King Genseric of the Vandals may have been lame and on the short and stocky side, but what he lacked physically, he made up for in being a genius military strategist and it was his bloodthirsty battle plans that led to his people, the Vandals and barbarians conquering a great part of Roman Africa and the sack of Rome in 455 when he ransacked the city for her treasures. Genseric was a Machiavellian politician and he had a tyrannical rule over enemies, but also of his friends. His religion was Arianism, and when one of his trusted admirers, the Count of Armogasto converted from Arianism and became Catholic, Genseric was less than pleased. 

The Count had been a close buddy of Genseric. But Genseric was furious that the Count had become a member of the Church that had been dominant religious powerhouse before he plundered Rome. At first, Genseric tried to persuade the Count to return to Arianism, and when his tactics failed, he resorted to torturing the Count. He ordered for the Count to be bound as tightly as possible with cords. When the Count was clinched in these cords, he uttered the Holy Name about three times, "Jesus, Jesus, Jesus", and suddenly the cords disintegrated and fell to the ground.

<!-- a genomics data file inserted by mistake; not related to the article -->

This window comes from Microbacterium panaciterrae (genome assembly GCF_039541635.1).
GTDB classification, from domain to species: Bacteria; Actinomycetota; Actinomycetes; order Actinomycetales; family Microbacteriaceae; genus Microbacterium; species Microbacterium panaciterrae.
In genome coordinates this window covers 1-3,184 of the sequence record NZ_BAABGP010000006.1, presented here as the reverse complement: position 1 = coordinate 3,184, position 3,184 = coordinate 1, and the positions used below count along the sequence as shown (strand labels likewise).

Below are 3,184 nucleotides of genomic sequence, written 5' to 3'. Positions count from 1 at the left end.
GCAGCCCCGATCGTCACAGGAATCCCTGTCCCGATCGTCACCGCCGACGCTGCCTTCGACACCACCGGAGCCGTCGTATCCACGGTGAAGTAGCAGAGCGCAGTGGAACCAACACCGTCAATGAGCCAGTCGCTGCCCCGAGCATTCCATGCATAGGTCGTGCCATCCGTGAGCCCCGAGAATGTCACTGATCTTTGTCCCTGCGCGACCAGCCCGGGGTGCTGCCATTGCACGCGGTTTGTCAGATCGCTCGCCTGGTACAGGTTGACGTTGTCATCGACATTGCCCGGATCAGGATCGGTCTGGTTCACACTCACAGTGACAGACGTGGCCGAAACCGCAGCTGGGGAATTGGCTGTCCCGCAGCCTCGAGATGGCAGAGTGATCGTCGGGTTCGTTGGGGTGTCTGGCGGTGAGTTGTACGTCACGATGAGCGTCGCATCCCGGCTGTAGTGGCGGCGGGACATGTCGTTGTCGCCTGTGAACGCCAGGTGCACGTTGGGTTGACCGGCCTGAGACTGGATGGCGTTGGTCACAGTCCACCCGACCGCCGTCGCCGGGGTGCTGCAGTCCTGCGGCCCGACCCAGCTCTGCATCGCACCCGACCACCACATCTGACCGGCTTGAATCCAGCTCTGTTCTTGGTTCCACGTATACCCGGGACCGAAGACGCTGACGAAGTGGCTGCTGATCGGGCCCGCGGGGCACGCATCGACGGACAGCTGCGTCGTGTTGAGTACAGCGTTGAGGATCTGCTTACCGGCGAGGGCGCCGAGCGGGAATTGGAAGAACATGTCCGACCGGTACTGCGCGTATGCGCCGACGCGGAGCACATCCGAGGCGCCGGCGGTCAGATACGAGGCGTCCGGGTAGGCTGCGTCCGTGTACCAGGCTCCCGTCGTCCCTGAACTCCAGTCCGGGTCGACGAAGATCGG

This caused Genseric to have a childish temper tantrum, and next he ordered that the long ligaments from a dead ox be taken, which are like cable, and used to bind the Count. The King's lynchers did as they were told and tried to tie the Count with the ox's ligaments, but to no avail. The Count called on the Name of Jesus and the ligaments snapped like strands of hair. Genseric was incandescent with anger and he commanded that the Count be strung up to a tree by his feet, with his head pointed downwards. When he was so tied, the Count's lips curled into a smile and he repeated the Holy Name and fell into a peaceful sleep. 

Happily January is the month devoted to the Holy Name of Jesus. I wish you all a joy-filled January. 

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This post was informed by Fr Paul O'Sullivan's The Wonders of the Holy Name which you may buy in the Spirit Daily bookstore. 

The classic painting of the sack of Rome was executed by Karl Briullov. 


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